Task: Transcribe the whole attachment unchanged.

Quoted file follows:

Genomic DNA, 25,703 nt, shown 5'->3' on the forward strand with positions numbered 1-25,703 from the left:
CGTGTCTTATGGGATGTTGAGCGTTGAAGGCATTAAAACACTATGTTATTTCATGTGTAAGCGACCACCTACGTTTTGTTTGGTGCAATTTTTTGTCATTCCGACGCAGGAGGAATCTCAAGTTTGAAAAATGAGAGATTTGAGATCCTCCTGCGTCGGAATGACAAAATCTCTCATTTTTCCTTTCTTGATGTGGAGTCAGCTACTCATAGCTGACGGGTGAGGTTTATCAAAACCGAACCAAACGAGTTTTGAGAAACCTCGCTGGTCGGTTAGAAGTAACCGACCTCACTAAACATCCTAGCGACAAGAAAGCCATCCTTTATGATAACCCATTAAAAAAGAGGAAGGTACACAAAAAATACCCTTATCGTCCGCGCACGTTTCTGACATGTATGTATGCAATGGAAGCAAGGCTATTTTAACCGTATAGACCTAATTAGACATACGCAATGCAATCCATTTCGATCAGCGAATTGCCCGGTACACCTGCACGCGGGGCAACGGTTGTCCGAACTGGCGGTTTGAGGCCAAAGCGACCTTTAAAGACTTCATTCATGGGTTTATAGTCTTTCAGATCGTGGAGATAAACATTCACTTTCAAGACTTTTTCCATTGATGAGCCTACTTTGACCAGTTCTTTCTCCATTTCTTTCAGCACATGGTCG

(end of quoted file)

Genomic DNA, 25,703 nt, shown 5'->3' on the forward strand with positions numbered 1-25,703 from the left:
CGTGTCTTATGGGATGTTGAGCGTTGAAGGCATTAAAACACTATGTTATTTCATGTGTAAGCGACCACCTACGTTTTGTTTGGTGCAATTTTTTGTCATTCCGACGCAGGAGGAATCTCAAGTTTGAAAAATGAGAGATTTGAGATCCTCCTGCGTCGGAATGACAAAATCTCTCATTTTTCCTTTCTTGATGTGGAGTCAGCTACTCATAGCTGACGGGTGAGGTTTATCAAAACCGAACCAAACGAGTTTTGAGAAACCTCGCTGGTCGGTTAGAAGTAACCGACCTCACTAAACATCCTAGCGACAAGAAAGCCATCCTTTATGATAACCCATTAAAAAAGAGGAAGGTACACAAAAAATACCCTTATCGTCCGCGCACGTTTCTGACATGTATGTATGCAATGGAAGCAAGGCTATTTTAACCGTATAGACCTAATTAGACATACGCAATGCAATCCATTTCGATCAGCGAATTGCCCGGTACACCTGCACGCGGGGCAACGGTTGTCCGAACTGGCGGTTTGAGGCCAAAGCGACCTTTAAAGACTTCATTCATGGGTTTATAGTCTTTCAGATCGTGGAGATAAACATTCACTTTCAAGACTTTTTCCATTGATGAGCCTACTTTGACCAGTTCTTTCTCCATTTCTTTCAGCACATGGTCG